One possible rephrased version of the statement could be:
Taxing cigarettes is an effective way to generate tax revenue as it is unlikely to significantly reduce sales. This is because cigarette consumers typically have limited alternatives and are therefore more willing to bear the additional cost. Moreover, goods that have low price elasticity, such as cigarettes, generate more revenue when taxed compared to highly elastic goods like potatoes, which would experience a significant drop in sales.
To elaborate further, price elasticity refers to how responsive consumers are to changes in the price of a product. If a product has a high degree of price elasticity, then consumers are likely to reduce their purchases significantly when the price increases. On the other hand, goods with low elasticity, such as cigarettes, are less sensitive to changes in price, which means that tax increases are less likely to deter consumers from buying them.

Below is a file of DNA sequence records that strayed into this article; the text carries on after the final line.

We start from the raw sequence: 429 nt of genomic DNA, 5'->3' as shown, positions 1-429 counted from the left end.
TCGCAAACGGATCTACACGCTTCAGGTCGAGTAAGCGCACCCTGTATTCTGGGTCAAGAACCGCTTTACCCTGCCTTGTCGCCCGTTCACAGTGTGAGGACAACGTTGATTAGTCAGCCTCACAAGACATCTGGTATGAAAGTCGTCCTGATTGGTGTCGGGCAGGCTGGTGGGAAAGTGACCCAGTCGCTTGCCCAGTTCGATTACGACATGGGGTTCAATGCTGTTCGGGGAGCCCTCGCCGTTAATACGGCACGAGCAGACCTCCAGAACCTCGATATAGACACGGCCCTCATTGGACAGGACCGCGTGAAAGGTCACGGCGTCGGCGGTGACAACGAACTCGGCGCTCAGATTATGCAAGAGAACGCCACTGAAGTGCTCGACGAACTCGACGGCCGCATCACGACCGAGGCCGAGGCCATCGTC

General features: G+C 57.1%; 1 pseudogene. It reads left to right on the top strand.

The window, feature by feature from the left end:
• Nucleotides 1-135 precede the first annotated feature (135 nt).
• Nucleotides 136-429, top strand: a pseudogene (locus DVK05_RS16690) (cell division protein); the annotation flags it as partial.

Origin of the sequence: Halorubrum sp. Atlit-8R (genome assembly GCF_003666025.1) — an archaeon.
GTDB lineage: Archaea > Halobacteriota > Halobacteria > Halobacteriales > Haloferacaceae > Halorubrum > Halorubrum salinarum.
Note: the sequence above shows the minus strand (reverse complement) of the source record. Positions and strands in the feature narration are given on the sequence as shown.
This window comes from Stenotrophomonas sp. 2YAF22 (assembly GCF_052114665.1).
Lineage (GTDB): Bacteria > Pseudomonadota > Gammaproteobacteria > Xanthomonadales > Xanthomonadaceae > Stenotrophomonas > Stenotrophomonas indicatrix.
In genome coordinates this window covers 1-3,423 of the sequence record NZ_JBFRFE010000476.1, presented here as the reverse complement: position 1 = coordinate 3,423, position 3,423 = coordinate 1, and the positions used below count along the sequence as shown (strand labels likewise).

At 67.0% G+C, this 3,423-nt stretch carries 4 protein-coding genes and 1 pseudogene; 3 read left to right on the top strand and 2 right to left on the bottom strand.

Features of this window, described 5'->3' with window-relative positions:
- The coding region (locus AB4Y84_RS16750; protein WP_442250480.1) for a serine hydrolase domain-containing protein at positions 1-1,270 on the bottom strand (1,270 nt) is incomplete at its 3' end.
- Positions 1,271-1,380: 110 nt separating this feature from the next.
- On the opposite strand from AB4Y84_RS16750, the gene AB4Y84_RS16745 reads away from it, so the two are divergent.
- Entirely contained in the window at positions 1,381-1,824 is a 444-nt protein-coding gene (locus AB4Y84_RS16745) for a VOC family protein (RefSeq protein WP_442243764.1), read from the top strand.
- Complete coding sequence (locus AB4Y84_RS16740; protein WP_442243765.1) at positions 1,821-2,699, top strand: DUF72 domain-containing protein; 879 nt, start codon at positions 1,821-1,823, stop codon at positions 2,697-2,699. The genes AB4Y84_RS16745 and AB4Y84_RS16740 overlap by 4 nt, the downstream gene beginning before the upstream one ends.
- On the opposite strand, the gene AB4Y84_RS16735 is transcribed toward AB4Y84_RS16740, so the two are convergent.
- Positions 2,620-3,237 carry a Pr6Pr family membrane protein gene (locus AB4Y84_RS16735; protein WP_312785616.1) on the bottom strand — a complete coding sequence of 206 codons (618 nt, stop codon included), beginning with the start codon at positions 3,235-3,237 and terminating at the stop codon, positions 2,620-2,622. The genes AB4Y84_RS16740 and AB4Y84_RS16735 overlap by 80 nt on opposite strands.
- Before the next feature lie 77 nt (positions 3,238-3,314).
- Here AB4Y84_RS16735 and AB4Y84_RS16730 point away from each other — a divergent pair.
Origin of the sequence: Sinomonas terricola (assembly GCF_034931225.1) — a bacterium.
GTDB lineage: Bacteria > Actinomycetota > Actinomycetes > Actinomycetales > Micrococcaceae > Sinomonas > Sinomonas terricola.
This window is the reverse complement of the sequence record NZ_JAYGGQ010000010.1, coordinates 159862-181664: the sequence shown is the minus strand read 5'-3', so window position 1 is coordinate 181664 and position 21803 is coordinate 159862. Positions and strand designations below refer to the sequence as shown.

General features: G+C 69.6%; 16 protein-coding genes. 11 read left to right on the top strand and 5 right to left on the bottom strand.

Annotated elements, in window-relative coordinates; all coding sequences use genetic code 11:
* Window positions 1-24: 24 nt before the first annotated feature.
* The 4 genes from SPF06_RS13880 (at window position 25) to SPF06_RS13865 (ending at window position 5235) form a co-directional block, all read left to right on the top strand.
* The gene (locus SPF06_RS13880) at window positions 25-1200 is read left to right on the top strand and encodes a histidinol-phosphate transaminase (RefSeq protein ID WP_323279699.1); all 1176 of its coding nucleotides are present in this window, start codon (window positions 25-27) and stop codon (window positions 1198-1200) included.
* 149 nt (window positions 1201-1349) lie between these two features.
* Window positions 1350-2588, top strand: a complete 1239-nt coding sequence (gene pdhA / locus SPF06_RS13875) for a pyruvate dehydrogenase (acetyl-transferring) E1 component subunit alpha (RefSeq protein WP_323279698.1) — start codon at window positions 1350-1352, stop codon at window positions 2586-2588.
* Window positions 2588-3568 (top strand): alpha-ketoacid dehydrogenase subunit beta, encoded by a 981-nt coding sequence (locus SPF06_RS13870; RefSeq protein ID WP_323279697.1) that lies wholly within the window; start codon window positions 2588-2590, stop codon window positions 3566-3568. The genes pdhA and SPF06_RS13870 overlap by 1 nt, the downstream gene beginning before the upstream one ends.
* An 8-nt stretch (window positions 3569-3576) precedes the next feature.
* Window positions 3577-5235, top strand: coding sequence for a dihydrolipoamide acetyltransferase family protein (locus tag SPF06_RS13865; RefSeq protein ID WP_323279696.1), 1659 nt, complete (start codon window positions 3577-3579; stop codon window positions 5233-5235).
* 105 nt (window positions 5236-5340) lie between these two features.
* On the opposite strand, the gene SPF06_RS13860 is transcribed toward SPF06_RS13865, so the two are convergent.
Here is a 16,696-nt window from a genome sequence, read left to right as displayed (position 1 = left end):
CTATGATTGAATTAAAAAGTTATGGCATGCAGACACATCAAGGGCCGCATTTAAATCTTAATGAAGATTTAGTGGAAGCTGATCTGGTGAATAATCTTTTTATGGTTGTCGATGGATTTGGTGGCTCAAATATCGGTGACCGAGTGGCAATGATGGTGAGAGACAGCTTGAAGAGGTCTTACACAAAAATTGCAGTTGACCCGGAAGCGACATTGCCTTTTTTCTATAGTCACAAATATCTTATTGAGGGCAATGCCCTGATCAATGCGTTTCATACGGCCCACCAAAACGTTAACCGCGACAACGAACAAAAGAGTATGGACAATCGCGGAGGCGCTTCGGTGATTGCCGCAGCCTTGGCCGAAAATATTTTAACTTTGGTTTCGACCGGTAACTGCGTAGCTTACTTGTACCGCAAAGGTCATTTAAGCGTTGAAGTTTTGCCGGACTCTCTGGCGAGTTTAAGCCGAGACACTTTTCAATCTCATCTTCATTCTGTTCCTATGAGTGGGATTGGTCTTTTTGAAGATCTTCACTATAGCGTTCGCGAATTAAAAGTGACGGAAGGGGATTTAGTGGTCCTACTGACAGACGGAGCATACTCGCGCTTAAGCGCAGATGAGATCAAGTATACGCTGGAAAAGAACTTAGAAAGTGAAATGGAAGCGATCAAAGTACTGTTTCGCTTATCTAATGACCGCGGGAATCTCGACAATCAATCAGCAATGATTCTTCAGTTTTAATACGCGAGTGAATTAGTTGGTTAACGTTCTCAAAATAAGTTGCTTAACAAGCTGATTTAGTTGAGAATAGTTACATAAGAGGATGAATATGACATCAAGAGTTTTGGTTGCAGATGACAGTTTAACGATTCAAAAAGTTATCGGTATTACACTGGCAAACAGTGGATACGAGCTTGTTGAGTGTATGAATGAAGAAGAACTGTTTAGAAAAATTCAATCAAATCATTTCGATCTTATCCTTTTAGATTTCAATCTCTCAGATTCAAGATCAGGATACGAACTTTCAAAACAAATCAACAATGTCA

Cigarettes are also considered a good candidate for excise taxes because they are often addictive, meaning consumers are willing to pay a higher price to continue using them. Moreover, unlike other products, cigarettes do not have close substitutes, which makes it challenging for consumers to switch to a cheaper alternative when the price increases.
Overall, the effectiveness of taxing a product depends on its price elasticity and the availability of substitutes. Goods with low elasticity, such as cigarettes, are likely to generate more revenue when taxed compared to highly elastic goods, such as potatoes. However, it is also worth considering the potential health and social costs associated with products like cigarettes when deciding on taxation policies.